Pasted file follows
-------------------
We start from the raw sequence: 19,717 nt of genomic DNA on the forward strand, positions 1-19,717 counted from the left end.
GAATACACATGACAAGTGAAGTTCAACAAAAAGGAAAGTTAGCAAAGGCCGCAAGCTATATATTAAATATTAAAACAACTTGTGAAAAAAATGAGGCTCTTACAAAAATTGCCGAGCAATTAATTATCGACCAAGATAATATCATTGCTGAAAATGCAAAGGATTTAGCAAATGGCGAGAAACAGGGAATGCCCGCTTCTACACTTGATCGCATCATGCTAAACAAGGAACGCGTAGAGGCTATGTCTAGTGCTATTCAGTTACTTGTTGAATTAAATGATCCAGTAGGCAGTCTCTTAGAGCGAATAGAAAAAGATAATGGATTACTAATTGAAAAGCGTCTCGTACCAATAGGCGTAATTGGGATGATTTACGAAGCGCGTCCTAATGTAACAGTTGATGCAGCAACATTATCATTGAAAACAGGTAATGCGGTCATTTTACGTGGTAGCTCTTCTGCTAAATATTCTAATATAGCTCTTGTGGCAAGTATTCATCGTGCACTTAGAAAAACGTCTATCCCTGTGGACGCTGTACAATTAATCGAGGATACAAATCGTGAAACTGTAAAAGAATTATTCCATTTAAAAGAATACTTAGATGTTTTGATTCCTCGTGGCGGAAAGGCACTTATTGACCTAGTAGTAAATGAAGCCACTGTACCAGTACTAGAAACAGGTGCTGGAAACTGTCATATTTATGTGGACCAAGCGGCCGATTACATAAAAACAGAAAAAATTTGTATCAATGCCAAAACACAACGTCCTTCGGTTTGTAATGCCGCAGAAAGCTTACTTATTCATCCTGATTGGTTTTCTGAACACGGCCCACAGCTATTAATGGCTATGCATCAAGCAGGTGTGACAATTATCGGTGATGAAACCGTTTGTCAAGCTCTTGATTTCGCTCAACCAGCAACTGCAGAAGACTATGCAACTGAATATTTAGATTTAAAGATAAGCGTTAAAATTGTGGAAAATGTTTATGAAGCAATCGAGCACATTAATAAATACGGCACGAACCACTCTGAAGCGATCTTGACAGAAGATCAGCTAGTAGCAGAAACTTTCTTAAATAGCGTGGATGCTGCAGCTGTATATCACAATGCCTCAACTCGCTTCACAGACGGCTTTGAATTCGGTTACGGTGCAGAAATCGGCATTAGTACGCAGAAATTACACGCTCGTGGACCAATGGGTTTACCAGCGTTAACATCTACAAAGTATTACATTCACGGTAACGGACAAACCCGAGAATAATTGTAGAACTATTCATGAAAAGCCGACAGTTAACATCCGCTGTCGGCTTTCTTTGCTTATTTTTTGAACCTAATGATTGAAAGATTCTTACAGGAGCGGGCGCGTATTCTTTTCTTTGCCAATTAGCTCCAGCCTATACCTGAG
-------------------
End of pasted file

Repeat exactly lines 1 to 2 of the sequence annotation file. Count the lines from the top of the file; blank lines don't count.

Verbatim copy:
We start from the raw sequence: 19,717 nt of genomic DNA on the forward strand, positions 1-19,717 counted from the left end.
GAATACACATGACAAGTGAAGTTCAACAAAAAGGAAAGTTAGCAAAGGCCGCAAGCTATATATTAAATATTAAAACAACTTGTGAAAAAAATGAGGCTCTTACAAAAATTGCCGAGCAATTAATTATCGACCAAGATAATATCATTGCTGAAAATGCAAAGGATTTAGCAAATGGCGAGAAACAGGGAATGCCCGCTTCTACACTTGATCGCATCATGCTAAACAAGGAACGCGTAGAGGCTATGTCTAGTGCTATTCAGTTACTTGTTGAATTAAATGATCCAGTAGGCAGTCTCTTAGAGCGAATAGAAAAAGATAATGGATTACTAATTGAAAAGCGTCTCGTACCAATAGGCGTAATTGGGATGATTTACGAAGCGCGTCCTAATGTAACAGTTGATGCAGCAACATTATCATTGAAAACAGGTAATGCGGTCATTTTACGTGGTAGCTCTTCTGCTAAATATTCTAATATAGCTCTTGTGGCAAGTATTCATCGTGCACTTAGAAAAACGTCTATCCCTGTGGACGCTGTACAATTAATCGAGGATACAAATCGTGAAACTGTAAAAGAATTATTCCATTTAAAAGAATACTTAGATGTTTTGATTCCTCGTGGCGGAAAGGCACTTATTGACCTAGTAGTAAATGAAGCCACTGTACCAGTACTAGAAACAGGTGCTGGAAACTGTCATATTTATGTGGACCAAGCGGCCGATTACATAAAAACAGAAAAAATTTGTATCAATGCCAAAACACAACGTCCTTCGGTTTGTAATGCCGCAGAAAGCTTACTTATTCATCCTGATTGGTTTTCTGAACACGGCCCACAGCTATTAATGGCTATGCATCAAGCAGGTGTGACAATTATCGGTGATGAAACCGTTTGTCAAGCTCTTGATTTCGCTCAACCAGCAACTGCAGAAGACTATGCAACTGAATATTTAGATTTAAAGATAAGCGTTAAAATTGTGGAAAATGTTTATGAAGCAATCGAGCACATTAATAAATACGGCACGAACCACTCTGAAGCGATCTTGACAGAAGATCAGCTAGTAGCAGAAACTTTCTTAAATAGCGTGGATGCTGCAGCTGTATATCACAATGCCTCAACTCGCTTCACAGACGGCTTTGAATTCGGTTACGGTGCAGAAATCGGCATTAGTACGCAGAAATTACACGCTCGTGGACCAATGGGTTTACCAGCGTTAACATCTACAAAGTATTACATTCACGGTAACGGACAAACCCGAGAATAATTGTAGAACTATTCATGAAAAGCCGACAGTTAACATCCGCTGTCGGCTTTCTTTGCTTATTTTTTGAACCTAATGATTGAAAGATTCTTACAGGAGCGGGCGCGTATTCTTTTCTTTGCCAATTAGCTCCAGCCTATACCTGAG